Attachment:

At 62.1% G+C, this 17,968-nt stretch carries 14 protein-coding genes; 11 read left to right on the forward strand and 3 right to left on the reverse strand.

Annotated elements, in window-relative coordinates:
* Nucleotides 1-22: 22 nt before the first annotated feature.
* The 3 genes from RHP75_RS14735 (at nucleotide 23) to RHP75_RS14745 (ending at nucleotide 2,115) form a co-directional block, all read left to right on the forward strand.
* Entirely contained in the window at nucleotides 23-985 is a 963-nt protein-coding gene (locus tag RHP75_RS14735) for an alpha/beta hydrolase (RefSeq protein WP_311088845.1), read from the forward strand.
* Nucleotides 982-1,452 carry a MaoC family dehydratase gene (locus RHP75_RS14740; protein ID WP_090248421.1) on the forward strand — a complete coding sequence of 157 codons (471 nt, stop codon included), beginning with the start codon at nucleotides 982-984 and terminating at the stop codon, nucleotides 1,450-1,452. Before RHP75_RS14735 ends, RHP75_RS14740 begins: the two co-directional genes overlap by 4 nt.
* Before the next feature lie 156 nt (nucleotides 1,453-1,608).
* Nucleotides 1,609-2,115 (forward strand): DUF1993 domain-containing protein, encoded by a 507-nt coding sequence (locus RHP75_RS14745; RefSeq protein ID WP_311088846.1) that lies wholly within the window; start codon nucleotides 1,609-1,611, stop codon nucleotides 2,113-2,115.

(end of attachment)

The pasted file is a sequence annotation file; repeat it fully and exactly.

At 62.1% G+C, this 17,968-nt stretch carries 14 protein-coding genes; 11 read left to right on the forward strand and 3 right to left on the reverse strand.

Annotated elements, in window-relative coordinates:
* Nucleotides 1-22: 22 nt before the first annotated feature.
* The 3 genes from RHP75_RS14735 (at nucleotide 23) to RHP75_RS14745 (ending at nucleotide 2,115) form a co-directional block, all read left to right on the forward strand.
* Entirely contained in the window at nucleotides 23-985 is a 963-nt protein-coding gene (locus tag RHP75_RS14735) for an alpha/beta hydrolase (RefSeq protein WP_311088845.1), read from the forward strand.
* Nucleotides 982-1,452 carry a MaoC family dehydratase gene (locus RHP75_RS14740; protein ID WP_090248421.1) on the forward strand — a complete coding sequence of 157 codons (471 nt, stop codon included), beginning with the start codon at nucleotides 982-984 and terminating at the stop codon, nucleotides 1,450-1,452. Before RHP75_RS14735 ends, RHP75_RS14740 begins: the two co-directional genes overlap by 4 nt.
* Before the next feature lie 156 nt (nucleotides 1,453-1,608).
* Nucleotides 1,609-2,115 (forward strand): DUF1993 domain-containing protein, encoded by a 507-nt coding sequence (locus RHP75_RS14745; RefSeq protein ID WP_311088846.1) that lies wholly within the window; start codon nucleotides 1,609-1,611, stop codon nucleotides 2,113-2,115.